The Communications Security Establishment of Canada came under fire yesterday when it was revealed it broke privacy laws by sharing information about Canadians with the electronic spy agency’s foreign counterparts and other parties. In a report released yesterday, CSE Commissioner Jean-Pierre Plouffe said he found several deficiencies in how the Ottawa-based agency collected and handled metadata pertaining to Canadians. Plouffe, who has been CSE commissioner since 2013, has made eight recommendations to improve the way the CSE operates. His annual report covered the period 2014 to 2015.
“I have met with Mr. Plouffe, and advised him that I support his recommendations,” Minister of National Defence Harjit Sajjan, said in a statement today. “CSE discovered, on its own, that certain types of metadata were not being properly protected prior to sharing with allies, due to technical deficiencies in the CSE system.”
The CSE, which is administered by the Department of National Defence (DND), is responsible for intercepting, collecting and analyzing foreign signal intelligence (SIGINT) and protecting Canadian government electronic information and communications networks. By law, it is prohibited from directing its operations on Canadians. The agency provides intelligence information to Canadian government clients but it also shares some information with so-called Five Eyes partners (an intelligence alliance comprised of Australia, Canada, New Zealand, United Kingdom and the United States) and non-Five Eyes, second party partners.
Metadata is information associated with communications that are used to identify, describe, manage or route that communication. It includes, but is not limited to, a telephone number, an email or IP (Internet protocol) address, network and location information.
“CSE will not resume sharing this information with our partners until I am fully satisfied the effective systems and measurements are in place,” said Sajjan.
In his review of the CSE, Plouffe said he found that “metadata ministerial directives lack clarity regarding the sharing of certain types of metadata with Five Eyes partners, as well as other aspects of CSE’s metadata activities.”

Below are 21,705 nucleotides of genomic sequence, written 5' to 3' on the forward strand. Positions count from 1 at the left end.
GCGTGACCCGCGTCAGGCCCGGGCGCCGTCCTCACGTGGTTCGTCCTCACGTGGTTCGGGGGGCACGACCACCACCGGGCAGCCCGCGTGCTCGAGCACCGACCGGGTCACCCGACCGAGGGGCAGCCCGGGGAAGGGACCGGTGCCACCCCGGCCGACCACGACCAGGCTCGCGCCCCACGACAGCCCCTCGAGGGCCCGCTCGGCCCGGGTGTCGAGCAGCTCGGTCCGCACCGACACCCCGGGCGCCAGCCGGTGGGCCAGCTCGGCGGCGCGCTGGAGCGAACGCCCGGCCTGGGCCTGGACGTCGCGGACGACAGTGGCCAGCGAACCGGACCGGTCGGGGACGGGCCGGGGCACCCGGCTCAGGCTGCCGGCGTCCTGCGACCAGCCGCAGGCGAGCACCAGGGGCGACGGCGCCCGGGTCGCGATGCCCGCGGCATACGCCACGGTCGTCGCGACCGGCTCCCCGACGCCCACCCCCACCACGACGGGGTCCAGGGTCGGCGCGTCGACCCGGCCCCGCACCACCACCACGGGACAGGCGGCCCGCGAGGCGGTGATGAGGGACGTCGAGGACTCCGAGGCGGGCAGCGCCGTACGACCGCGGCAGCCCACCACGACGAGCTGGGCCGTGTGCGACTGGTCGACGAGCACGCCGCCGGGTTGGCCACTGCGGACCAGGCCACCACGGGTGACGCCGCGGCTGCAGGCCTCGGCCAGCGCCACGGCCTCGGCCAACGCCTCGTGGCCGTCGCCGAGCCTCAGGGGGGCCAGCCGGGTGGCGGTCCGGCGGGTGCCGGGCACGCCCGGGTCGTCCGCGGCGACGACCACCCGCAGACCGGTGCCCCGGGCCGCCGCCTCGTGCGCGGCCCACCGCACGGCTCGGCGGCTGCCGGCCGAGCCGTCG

“In addition, while I was conducting this current comprehensive review, CSE discovered on its own that certain metadata was not being minimized properly,” he said.
Minimization is a process by which Canadian identity information contained in metadata is rendered unidentifiable prior to being shared, according to Plouffe. It is a privacy protection measure which the CSE is expected to implement as a matter of ministerial directive.
“Therefore, the fact that CSE did not properly minimize Canadian identity information contained in certain metadata prior to being shared was contrary to ministerial directive and to the CSE’s operational policy,” according to the commissioner.
Plouffe also said that his review revealed that there was a lack of proper record-keeping in the CSE’s process.
He also found incidents of procedural errors in the handling of information and that policies and procedures relating to the retention of private communications “were not followed in some instances.”
Recommendations and caveats
The report was not clear on the volume of data or the number of Canadians impacted by these lapses. Plouffe also said that he believed CSE personnel were not intentional in their failures.
Among Plouffe recommendations were the improvement to the clarity of ministerial directives, the removal of ambiguities regarding the CSE’s to conduct IT security activities that risk the interception of private communication, and the update of process documentation and development.
He also said “CSE should develop caveats” to attach to specific operational material that may be shared with Second Party partners to ensure the information would not be used without expressed authorization from CSE.